“It’s something that I believe needs to be done much more and as anyone who watches the interview can see, we both had a great time discussing Okyerema’s life and career (as well as learning of things I hadn’t known previously, such as the fact that he had been in an ill-fated 2-week long band with Ebo Taylor, Pat Thomas and Kiki Gyan!).”

WTM – what else is coming up?

“Although the first two releases are West African disco records, Kalita isn’t just focused on West African disco. I try to unearth and re-release great music regardless of where it is from. Reggae Down is by the Trinidadian musician Victor (Irenaeus) Perelion, the fourth is a huge American gospel disco single, and the fifth is a much needed official reissue of dancefloor-focused disco out of Tampa, Florida. I guess the main theme running through is disco and boogie, but more generally it’s just music that I love that I believe needs to be celebrated again. Let’s just say that we’re only just getting started, and that 2018 is going to (hopefully!) be a great year.”

For more tunes, mix links, news and more – go to the Kalita Records website.

Bro. Valentino reissue brings Trinidad heat for Analog Africa

Analog Africa’s latest tropical music smasher is from Bro. Valentino. The Trinidad singer was voted among the top 50 calypsonians of the 20th Century, four of his songs have also been selected in the Top 200 calypsos of that period – Life is a Stage (1972), Barking Dogs (1974), Dis Place Nice (1975) and Stay up Zimbabwe (1979), while his 2004 history treatise Where Calypso Went was selected as Calypso of the Year. Valentino can be assured of a place among the pantheon of calypso luminaries in the hallowed halls.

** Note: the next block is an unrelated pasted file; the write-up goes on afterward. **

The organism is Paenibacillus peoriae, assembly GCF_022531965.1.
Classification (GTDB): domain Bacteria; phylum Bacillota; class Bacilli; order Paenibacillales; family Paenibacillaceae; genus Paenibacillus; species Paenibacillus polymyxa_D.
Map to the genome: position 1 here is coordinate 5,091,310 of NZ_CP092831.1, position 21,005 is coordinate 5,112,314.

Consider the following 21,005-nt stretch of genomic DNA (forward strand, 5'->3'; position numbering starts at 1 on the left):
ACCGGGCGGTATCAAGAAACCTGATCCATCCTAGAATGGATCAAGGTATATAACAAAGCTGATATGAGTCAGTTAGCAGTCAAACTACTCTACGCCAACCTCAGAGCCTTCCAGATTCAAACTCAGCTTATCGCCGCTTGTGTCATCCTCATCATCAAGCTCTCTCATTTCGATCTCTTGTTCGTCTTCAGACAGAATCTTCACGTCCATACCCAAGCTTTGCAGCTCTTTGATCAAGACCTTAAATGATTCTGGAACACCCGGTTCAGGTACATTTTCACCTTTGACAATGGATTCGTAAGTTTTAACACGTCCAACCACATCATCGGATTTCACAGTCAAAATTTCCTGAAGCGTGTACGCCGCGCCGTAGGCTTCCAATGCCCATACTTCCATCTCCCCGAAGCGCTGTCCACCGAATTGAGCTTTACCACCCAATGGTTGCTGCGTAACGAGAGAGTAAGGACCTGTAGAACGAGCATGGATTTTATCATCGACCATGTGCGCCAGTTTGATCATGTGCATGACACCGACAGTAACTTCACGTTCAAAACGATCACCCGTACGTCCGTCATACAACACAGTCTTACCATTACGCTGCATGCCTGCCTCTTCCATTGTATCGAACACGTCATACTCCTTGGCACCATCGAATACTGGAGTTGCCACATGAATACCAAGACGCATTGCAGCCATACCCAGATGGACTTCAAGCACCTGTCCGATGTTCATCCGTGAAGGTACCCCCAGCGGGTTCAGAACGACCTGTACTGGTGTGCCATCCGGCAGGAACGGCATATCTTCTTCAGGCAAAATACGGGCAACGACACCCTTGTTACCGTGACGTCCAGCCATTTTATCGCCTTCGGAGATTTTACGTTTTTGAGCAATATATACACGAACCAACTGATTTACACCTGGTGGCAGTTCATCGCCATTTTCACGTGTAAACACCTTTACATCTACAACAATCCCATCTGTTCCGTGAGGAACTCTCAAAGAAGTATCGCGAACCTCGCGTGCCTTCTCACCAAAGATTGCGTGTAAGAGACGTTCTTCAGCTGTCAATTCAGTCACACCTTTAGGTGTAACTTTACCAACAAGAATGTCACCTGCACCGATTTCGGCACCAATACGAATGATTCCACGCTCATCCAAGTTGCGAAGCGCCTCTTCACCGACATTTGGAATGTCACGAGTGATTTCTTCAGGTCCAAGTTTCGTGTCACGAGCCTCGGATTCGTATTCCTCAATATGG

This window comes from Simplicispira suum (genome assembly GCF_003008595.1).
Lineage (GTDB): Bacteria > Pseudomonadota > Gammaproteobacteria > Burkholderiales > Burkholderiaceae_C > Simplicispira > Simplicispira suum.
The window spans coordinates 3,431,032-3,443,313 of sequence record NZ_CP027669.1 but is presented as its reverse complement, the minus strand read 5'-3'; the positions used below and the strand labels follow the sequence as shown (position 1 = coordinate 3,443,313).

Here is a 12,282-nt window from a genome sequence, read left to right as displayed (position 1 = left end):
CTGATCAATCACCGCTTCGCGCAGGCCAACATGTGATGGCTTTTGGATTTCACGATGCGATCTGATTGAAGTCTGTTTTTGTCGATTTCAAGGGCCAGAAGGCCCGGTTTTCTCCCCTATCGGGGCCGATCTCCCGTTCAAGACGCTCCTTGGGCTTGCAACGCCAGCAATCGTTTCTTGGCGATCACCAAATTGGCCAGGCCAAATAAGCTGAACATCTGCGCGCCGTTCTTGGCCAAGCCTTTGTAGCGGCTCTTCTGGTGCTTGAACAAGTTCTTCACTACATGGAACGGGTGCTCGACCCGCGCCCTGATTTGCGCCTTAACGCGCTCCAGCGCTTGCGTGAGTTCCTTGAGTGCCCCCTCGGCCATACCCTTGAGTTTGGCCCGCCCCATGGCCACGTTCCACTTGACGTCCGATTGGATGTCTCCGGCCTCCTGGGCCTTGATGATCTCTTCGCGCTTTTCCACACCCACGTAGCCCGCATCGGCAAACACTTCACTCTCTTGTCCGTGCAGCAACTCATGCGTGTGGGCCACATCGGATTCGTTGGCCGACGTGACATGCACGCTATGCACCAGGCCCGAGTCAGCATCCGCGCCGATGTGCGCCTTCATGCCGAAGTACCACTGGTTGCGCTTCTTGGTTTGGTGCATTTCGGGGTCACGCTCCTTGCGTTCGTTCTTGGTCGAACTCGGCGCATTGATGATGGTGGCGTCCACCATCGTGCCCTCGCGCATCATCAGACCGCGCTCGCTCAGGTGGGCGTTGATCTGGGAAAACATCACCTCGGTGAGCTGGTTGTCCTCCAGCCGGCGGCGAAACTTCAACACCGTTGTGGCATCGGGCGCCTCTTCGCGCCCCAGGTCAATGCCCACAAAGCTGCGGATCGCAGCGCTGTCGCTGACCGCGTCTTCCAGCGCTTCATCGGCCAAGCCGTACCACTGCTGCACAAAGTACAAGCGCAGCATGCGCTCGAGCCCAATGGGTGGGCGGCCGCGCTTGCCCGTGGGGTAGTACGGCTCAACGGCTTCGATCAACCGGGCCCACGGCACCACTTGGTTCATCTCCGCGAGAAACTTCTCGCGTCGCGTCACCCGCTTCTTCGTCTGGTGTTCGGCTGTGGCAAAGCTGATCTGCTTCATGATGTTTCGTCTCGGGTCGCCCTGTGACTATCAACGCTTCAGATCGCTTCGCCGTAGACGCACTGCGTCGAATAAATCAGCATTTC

At the end of the heady decade of the tumultuous 1970’s, with the echoes of the Black Power revolution of Trinidad still strongly reverberating, Valentino penned his two most commercially successful calypsoes, 1979’s Stay up Zimbabwe and 1980’s Ah Wo (Brand New Revolution). Both were reflections of the revolutionary spirit which had engulfed the Caribbean in the 1970’s. 1979 marked the historic date of the Maurice Bishop led Grenadian Revolution.

Anthony Emrold Phillip began his illustrious career in 1961 at The Big Bamboo, a minor calypso tent in Port of Spain, Trinidad, before breaking into the professional scene in 1966 at the Lord Kitchener’s Caravan calypso tent. After the Black Power revolution of 1970 he sang on behalf of the poor and downtrodden and was dubbed “The People’s Calypsonian”.

Next up on Analog Africa will be the final album from Cameroon’s legendary Los Camaroes, available on LP for the first time since 1979. Recorded live to two track at the Mango Bar in Yaoundé, Resurrection Los was the last collaboration between bandleader Jean Gabari and groundbreaking guitarist Messi Martin. The deluxe LP reissue features notes on the history of the band by original keyboardist Mbambo “Johnny Cosmos” Simon, plus all new interviews with producer Nicolas Mongué and engineer Emmanuel Guyssot. It follows the superb Pop Makossa compilation by the label of dance music from Cameroon.

Click here for the Analog Africa Bandcamp.